Crude oil presents trading opportunities that are often fundamentally driven. And in the US, many retail traders prefer trading the West Texas Intermediate (WTI) crude oil futures contract (ticker: CL) not only because it is liquid, but because it’s a domestic product; one that may receive more extensive coverage by local media than its foreign counterpart, Brent Crude.
Over the decades, you may have noticed that the price between WTI and Brent tends to fluctuate. They both represent global benchmarks for high-quality crude oil. They are both correlated in price. But they also differ in price, and this difference–the spread–may at times present a trading opportunity.
This article is about…
- Identifying the qualities that differentiate Brent from WTI crude;
- Identifying the different economic factors that make their prices diverge and converge; and
- Identifying when the spread between both contracts might be tradeable.
Brent and WTI 101: Similarities That Make Them Global Benchmarks of Quality Crude
Brent and WTI crude are global “benchmarks” for high-quality crude oil as both set premium standards for “light” and “sweet” categories. But what does that mean, exactly?
Both are light in density according to a globally-accepted measurement called API gravity. This API (American Petroleum Institute) standard has a range between 10 to 70. The lighter the density, the higher the API gravity. Light crude oil can float on water; heavier oils will sink.
The lighter the density, the easier it is to refine into gasoline.
Both are also sweet in that they contain less than 0.5% sulfur content than other oils. Oils that have greater than 0.5% sulfur are considered “sour.”
The lower the sulfur content, the easier it is to refine into gasoline.
Both Brent and WTI blends make for the lightest and sweetest crude oils available on the global market, hence they are both “benchmarks.”
The Differences That Make the Brent-WTI Spread Potentially Tradeable
Quality: WTI is both lighter and sweeter than Brent.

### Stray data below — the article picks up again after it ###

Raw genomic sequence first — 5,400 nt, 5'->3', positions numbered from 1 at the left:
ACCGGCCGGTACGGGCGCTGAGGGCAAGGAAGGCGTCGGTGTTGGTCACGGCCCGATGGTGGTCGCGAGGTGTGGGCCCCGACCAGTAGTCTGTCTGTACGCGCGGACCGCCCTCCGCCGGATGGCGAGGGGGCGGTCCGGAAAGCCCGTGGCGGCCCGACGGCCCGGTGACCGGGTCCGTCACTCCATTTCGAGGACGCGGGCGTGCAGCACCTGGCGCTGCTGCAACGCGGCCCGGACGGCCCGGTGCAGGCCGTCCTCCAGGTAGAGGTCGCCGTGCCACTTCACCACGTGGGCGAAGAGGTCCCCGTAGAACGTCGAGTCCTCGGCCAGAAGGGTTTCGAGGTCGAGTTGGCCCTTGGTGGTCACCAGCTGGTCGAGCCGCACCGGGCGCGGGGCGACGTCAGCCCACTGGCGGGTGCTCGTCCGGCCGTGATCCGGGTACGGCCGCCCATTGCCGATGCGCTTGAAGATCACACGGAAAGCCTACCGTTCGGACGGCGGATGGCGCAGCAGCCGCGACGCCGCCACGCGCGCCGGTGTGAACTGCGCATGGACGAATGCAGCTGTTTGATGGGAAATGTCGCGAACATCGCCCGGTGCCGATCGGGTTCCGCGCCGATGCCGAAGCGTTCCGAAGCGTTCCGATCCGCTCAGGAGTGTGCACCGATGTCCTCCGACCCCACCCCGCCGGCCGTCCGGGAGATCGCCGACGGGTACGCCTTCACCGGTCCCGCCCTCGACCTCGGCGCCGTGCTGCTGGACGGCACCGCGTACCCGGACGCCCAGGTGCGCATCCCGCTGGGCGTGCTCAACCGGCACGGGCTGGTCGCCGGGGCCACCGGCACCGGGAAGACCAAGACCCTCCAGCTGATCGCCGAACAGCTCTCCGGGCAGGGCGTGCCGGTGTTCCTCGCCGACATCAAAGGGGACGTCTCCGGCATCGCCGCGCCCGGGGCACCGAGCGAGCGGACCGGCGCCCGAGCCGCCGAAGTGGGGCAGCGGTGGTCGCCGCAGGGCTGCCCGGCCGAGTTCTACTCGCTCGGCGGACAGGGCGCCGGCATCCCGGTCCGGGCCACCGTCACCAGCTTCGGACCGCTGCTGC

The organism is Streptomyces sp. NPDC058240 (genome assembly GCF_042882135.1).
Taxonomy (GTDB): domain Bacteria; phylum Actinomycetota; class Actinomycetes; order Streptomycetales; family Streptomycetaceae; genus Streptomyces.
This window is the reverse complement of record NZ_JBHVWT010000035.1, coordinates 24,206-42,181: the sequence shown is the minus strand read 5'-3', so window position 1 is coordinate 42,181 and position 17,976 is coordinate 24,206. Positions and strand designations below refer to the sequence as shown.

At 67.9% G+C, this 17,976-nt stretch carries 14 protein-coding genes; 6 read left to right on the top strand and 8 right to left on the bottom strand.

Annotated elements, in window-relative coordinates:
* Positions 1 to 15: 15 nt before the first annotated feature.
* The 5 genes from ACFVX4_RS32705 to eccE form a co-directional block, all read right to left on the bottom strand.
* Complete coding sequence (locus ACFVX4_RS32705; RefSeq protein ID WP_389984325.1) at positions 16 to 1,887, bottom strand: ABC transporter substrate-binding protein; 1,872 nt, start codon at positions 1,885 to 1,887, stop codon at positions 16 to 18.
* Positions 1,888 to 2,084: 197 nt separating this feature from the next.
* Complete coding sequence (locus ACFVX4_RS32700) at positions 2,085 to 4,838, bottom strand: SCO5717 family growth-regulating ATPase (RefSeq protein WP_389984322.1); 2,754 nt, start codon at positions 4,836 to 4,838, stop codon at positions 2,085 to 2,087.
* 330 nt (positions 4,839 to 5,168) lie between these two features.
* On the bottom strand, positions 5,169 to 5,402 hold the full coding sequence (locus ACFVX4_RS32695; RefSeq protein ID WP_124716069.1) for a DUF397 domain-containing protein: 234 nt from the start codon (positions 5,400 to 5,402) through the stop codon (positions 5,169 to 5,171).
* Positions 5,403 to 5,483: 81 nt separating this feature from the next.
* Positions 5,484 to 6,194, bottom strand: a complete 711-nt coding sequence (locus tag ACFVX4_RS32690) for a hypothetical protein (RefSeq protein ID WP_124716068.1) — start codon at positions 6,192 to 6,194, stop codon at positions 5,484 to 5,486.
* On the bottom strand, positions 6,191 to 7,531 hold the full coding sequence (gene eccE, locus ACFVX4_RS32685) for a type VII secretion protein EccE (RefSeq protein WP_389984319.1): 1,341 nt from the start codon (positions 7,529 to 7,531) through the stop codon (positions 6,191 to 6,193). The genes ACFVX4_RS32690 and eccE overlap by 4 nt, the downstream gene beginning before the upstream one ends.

- WTI API gravity is 39.6 while Brent is around 38.
- WTI also has lower levels of sulfur, 0.24%. Brent has 0.40%.
So, from a “quality” perspective, WTI should trade at a premium over the Brent price and this has been the case for most of the spread’s history. WTI has on average held a $2.50 to $4.00 premium above Brent crude.
Currently though, this is not the case. Brent is trading at a premium over WTI. It has been for some time. The spread, however, is beginning to narrow.
This just shows us that if “quality” is a factor that influences price, another equally important factor is “location” and to that, we can add yet another: geopolitics.
- WTI extraction is landlocked. The oil fields’ location is in the U.S., mainly Texas, North Dakota, and Louisiana. WTI is traded on the NYMEX (a CME Group exchange).
- Brent, on the other hand, is extracted from the North Sea. It is delivered via shipping, making it easier for delivery to Europe and other countries within the vicinity. Brent is traded on the Intercontinental Exchange (ICE).
In 2011, events surrounding what became known as the Arab Spring caused Brent prices to rise $25 above WTI. Fears that the Suez Canal and Straits of Hormuz were going to be closed were the main geopolitical factors driving Brent prices upward.
In 2015, Iran agreed to increase flows into the market (a market whose prices were benchmarked to Brent crude), and the U.S. increased its WTI exports while its domestic rig counts were declining. Due to the increase of supply to oil markets benchmarked to Brent, prices fell while WTI prices rose due to a decrease in U.S. production and supply, as U.S. exports were increased.
Image source: MarketWatch
Takeaway: Both Brent and WTI are correlated. But both products also have wide differences that can cause their prices to fluctuate relative to one another. Understanding these fundamental differences may provide opportunities to those traders who are interested in trading the spread between both products.
There is a substantial risk of loss in trading futures, options and forex. Past performance is not necessarily indicative of future results.